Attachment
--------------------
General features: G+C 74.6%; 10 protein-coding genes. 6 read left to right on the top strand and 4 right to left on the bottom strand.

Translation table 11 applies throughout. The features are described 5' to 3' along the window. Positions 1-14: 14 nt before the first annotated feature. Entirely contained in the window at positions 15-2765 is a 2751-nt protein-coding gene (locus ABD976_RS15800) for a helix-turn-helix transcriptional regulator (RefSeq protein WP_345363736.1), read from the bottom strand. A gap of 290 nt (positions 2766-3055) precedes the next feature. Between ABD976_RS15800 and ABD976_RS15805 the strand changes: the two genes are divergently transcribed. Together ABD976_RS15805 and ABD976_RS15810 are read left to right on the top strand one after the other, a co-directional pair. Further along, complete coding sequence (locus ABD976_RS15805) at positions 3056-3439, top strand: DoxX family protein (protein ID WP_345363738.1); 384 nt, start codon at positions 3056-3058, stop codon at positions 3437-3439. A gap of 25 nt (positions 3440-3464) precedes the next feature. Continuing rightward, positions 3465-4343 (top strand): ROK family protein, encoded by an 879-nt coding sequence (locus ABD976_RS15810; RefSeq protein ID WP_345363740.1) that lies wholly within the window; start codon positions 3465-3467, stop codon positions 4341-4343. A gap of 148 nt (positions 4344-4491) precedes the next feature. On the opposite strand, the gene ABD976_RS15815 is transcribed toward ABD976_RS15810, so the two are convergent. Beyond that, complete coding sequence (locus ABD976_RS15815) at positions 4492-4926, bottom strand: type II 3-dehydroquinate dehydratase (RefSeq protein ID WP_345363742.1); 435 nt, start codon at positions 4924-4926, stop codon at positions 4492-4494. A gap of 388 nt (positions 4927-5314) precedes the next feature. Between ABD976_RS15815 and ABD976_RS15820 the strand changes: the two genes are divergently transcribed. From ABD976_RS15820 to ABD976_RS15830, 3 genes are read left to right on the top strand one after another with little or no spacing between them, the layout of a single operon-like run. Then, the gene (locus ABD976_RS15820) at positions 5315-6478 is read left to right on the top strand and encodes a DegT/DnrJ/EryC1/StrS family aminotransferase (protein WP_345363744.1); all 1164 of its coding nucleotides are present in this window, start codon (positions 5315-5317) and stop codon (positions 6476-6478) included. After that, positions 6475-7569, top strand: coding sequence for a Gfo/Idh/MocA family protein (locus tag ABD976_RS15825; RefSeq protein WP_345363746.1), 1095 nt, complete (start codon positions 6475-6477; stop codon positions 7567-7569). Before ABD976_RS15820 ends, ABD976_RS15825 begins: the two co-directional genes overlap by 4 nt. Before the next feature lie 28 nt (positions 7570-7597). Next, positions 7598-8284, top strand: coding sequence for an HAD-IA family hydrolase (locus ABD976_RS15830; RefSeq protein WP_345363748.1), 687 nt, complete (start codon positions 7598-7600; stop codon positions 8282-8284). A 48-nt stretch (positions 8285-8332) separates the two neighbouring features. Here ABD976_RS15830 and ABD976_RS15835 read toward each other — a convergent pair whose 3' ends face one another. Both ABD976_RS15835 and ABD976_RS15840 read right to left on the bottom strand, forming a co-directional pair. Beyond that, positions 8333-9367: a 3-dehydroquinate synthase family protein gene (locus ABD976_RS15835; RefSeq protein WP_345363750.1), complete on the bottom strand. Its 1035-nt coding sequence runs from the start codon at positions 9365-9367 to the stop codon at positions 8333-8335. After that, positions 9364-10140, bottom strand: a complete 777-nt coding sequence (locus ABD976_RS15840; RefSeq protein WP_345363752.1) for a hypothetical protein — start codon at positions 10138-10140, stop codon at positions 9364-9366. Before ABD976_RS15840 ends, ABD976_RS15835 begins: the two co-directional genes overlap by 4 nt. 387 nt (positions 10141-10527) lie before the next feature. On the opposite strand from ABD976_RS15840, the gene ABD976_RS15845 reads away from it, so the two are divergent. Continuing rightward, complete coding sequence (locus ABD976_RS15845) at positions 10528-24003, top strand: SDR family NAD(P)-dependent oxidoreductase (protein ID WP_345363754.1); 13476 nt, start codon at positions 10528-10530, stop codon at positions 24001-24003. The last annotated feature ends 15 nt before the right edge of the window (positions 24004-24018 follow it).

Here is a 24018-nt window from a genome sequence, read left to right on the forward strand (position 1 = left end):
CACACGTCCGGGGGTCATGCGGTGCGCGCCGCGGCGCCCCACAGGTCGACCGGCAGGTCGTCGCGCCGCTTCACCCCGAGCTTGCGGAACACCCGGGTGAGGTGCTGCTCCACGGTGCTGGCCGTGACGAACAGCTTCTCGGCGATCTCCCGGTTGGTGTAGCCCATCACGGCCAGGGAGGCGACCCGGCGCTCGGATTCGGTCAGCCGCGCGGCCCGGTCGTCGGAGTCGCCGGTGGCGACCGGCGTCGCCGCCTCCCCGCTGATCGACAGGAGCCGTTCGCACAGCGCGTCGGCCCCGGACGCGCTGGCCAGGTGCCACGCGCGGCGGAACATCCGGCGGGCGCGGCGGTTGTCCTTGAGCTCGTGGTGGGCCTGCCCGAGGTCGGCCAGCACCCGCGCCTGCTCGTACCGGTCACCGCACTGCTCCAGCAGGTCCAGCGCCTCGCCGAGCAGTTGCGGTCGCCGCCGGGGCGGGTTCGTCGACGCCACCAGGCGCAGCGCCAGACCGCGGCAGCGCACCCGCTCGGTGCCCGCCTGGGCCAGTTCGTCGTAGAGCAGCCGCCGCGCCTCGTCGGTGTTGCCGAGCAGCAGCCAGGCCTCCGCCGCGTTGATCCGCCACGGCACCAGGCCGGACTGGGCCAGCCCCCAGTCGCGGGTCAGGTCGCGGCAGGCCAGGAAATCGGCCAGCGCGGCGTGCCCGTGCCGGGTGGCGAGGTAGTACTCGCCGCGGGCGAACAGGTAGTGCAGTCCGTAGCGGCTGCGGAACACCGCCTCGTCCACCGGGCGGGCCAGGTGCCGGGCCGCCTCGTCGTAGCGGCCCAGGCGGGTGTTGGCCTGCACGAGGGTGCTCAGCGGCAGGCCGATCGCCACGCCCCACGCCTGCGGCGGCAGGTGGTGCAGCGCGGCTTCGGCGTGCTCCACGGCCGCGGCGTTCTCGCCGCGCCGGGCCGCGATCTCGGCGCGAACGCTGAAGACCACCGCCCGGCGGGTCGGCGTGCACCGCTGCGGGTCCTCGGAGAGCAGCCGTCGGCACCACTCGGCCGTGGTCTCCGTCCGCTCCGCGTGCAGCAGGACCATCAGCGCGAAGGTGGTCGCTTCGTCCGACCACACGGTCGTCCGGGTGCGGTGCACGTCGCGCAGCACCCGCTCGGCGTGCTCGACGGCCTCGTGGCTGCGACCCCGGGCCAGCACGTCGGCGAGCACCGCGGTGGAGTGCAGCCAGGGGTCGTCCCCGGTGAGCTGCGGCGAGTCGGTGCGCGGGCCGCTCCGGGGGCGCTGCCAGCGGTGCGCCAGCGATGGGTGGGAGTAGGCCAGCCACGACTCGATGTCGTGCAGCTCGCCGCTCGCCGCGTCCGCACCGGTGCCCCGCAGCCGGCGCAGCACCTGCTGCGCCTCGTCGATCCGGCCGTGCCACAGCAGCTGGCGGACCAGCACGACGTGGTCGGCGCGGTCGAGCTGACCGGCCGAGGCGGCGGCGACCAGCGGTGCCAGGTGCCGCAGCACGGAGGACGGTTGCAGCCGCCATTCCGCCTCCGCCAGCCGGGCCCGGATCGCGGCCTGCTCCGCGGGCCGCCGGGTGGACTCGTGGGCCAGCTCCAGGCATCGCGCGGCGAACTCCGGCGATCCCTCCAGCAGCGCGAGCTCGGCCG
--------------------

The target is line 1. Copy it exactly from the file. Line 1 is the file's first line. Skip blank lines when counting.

General features: G+C 74.6%; 10 protein-coding genes. 6 read left to right on the top strand and 4 right to left on the bottom strand.